Israeli officials blasted an Amnesty International report accusing the Jewish state of war crimes during the war in Gaza this summer, calling it the latest example of the organization's bias against the Jewish state.

The report released Wednesday accused Israel of "callous indifference" in conducting attacks on family homes in the densely populated coastal area, where the Israel Defense Forces conducted an operation to stop rocket attacks and tunneling in an offensive that the UN says left more than 2,000 Palestinians dead. But Israeli officials and an Israel-based watchdog group said the report failed to take into account "documented war crimes by Hamas," the terrorist organization that controls Gaza.

"The report does not mention the word terror in relation to Hamas or other armed Palestinian groups, nor mentions tunnels built by Hamas to infiltrate Israel and perpetrate terror attacks," an Israeli officials said.

Israel launched the Gaza operation in early July, following a crackdown by Israeli forces in the West Bank, where troops arrested scores of Hamas members, in response to the kidnapping and killings of three teenage Israelis in June by Hamas operatives. Several weeks later, Jewish extremists kidnapped and burned to death a Palestinian teenager in east Jerusalem in an apparent revenge attack.

But the summer war was the fiercest conflict between the two sides in years.

"Israeli forces have brazenly flouted the laws of war by carrying out a series of attacks on civilian homes, displaying callous indifference to the carnage caused," said Philip Luther, Director of Amnesty's Middle East and North Africa program.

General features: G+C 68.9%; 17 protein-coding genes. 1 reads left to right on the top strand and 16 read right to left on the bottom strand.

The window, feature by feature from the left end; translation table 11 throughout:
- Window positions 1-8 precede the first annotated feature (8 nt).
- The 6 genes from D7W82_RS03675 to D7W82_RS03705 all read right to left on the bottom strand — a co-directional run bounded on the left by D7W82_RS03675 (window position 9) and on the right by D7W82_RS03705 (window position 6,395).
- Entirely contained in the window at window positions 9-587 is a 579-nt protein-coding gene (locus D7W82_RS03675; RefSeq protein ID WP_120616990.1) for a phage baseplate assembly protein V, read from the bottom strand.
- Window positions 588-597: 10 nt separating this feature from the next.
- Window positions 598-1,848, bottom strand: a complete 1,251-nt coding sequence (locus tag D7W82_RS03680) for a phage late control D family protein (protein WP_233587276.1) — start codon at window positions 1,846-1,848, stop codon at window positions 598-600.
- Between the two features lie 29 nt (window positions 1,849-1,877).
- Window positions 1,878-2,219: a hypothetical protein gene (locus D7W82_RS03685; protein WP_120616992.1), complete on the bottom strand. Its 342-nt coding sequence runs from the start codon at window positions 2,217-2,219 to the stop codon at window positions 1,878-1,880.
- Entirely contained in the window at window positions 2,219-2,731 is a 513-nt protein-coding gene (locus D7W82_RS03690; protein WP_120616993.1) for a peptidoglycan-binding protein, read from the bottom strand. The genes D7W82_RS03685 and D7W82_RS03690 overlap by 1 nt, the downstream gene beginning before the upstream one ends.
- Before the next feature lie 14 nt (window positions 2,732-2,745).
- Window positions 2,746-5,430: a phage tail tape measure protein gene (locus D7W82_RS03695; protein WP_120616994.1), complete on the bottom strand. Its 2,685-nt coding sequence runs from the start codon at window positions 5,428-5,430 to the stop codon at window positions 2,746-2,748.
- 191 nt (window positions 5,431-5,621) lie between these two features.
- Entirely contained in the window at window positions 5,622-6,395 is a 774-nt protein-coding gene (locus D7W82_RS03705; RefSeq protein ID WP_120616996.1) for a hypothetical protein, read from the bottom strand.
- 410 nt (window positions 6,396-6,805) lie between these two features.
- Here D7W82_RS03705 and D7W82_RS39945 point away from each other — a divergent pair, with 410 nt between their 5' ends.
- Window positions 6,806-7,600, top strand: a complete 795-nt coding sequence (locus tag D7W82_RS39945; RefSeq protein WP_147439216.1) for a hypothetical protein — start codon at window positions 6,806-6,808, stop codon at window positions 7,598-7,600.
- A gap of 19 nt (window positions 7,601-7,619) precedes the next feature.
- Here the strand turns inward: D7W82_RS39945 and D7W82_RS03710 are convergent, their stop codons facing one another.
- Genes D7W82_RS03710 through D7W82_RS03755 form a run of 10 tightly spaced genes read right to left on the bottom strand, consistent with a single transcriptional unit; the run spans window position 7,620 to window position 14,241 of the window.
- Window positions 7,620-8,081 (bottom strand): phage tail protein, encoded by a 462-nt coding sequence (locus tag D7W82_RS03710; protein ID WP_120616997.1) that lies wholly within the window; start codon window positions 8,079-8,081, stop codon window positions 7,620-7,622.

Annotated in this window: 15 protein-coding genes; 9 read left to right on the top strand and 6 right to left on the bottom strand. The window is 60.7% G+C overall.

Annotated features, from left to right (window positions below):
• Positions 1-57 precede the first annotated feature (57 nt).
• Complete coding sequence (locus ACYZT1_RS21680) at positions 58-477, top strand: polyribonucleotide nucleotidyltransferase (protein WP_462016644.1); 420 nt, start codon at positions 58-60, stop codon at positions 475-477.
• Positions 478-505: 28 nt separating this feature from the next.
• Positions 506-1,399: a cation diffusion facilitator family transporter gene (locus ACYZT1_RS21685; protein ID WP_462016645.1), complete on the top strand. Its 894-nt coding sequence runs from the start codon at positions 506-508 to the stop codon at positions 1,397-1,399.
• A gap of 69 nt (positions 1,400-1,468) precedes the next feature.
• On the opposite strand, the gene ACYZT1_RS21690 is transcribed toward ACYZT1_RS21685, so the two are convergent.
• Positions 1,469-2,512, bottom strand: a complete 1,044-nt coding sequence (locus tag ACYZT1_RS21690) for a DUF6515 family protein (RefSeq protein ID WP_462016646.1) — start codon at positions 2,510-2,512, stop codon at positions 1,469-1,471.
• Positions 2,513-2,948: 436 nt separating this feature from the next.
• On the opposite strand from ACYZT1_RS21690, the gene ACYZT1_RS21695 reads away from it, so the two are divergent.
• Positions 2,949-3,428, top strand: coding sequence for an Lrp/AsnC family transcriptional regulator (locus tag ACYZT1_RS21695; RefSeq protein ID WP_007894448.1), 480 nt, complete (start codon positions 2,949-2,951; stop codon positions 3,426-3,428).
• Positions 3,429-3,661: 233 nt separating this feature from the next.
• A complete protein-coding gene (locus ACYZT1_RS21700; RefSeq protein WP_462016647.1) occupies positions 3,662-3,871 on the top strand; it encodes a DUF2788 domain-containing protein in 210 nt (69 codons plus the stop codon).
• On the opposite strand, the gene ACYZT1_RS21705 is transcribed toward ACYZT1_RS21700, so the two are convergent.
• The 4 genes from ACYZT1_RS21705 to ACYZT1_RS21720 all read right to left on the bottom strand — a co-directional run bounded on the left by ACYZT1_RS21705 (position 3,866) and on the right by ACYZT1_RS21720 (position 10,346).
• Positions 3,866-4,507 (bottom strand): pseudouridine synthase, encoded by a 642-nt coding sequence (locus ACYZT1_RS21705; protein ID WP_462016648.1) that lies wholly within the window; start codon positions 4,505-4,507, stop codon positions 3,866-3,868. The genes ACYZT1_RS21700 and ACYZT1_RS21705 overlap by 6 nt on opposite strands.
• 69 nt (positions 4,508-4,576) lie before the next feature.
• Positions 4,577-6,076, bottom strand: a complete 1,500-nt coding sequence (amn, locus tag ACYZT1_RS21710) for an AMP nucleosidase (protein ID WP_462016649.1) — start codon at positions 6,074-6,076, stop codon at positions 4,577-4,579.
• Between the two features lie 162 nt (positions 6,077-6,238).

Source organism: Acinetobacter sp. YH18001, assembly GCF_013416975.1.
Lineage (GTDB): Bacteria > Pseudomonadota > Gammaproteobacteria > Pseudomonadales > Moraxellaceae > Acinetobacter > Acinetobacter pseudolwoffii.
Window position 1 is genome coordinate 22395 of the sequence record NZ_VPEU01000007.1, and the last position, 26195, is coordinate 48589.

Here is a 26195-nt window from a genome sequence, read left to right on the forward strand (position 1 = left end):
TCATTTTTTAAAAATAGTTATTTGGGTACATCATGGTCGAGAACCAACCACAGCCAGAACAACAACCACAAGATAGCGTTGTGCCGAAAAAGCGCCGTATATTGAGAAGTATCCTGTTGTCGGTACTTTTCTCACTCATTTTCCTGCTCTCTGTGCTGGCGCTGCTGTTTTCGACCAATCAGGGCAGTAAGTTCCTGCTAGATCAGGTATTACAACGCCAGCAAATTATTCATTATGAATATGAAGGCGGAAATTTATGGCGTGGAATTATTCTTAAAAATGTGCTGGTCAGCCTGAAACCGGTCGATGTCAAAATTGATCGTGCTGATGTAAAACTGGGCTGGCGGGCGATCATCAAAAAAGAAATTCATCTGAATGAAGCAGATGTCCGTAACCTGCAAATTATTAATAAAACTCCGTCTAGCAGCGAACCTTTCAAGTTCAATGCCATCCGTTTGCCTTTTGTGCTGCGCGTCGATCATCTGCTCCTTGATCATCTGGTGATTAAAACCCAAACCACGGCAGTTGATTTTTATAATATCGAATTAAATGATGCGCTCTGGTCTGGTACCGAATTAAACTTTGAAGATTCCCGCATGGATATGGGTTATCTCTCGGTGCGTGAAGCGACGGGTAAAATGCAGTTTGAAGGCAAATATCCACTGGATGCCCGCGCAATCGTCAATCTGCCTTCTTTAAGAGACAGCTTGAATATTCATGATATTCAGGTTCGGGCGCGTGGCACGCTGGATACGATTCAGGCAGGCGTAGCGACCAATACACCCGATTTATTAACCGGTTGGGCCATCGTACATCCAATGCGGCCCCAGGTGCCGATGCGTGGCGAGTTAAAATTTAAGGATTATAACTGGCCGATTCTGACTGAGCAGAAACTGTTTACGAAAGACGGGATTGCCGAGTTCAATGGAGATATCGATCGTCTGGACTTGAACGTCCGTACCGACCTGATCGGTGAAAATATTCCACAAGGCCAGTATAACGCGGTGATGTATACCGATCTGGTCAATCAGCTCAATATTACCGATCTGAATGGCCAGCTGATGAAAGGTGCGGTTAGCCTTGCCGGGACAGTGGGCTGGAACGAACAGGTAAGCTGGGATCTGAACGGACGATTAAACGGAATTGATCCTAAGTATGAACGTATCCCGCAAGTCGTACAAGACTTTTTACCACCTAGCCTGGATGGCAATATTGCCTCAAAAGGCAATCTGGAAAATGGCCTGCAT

During the 50 days of fighting, Hamas fired thousands of rockets and mortars at Israeli towns and cities, including Tel Aviv, and used a sophisticated tunnel network to carry out attacks on Israeli military encampments in southern Israel, close to the Gaza border. Some of the tunnels also had exits abutting Israeli civilian communities, giving Hamas the ability to attack them as well.

For its part, Israeli forces carried out sustained aerial, artillery and infantry attacks in Gaza, many of which the Amnesty report found to be indiscriminate.

Israel says the military was as careful as possible to avoid civilian casualties citing its system of providing warning to civilians that strikes on their buildings were coming when possible. It argues that the heavy civilian death toll is Hamas' fault, accusing the Islamic militant group of launching rockets — and drawing retaliation — from school yards, residential areas and mosques.

"Amnesty's claims had no validity when they were first made, without evidence, during the fighting, and they have no more credibility now, despite the façade of 'research' and 'investigations'." said Prof. Gerald Steinberg, president of NGO Monitor. "For many years, we have shown that Amnesty's 'reports' on Israel lack credibility and are based on double standards that reflect a radical ideological agenda under the façade of universal human rights."

The Associated Press contributed to this report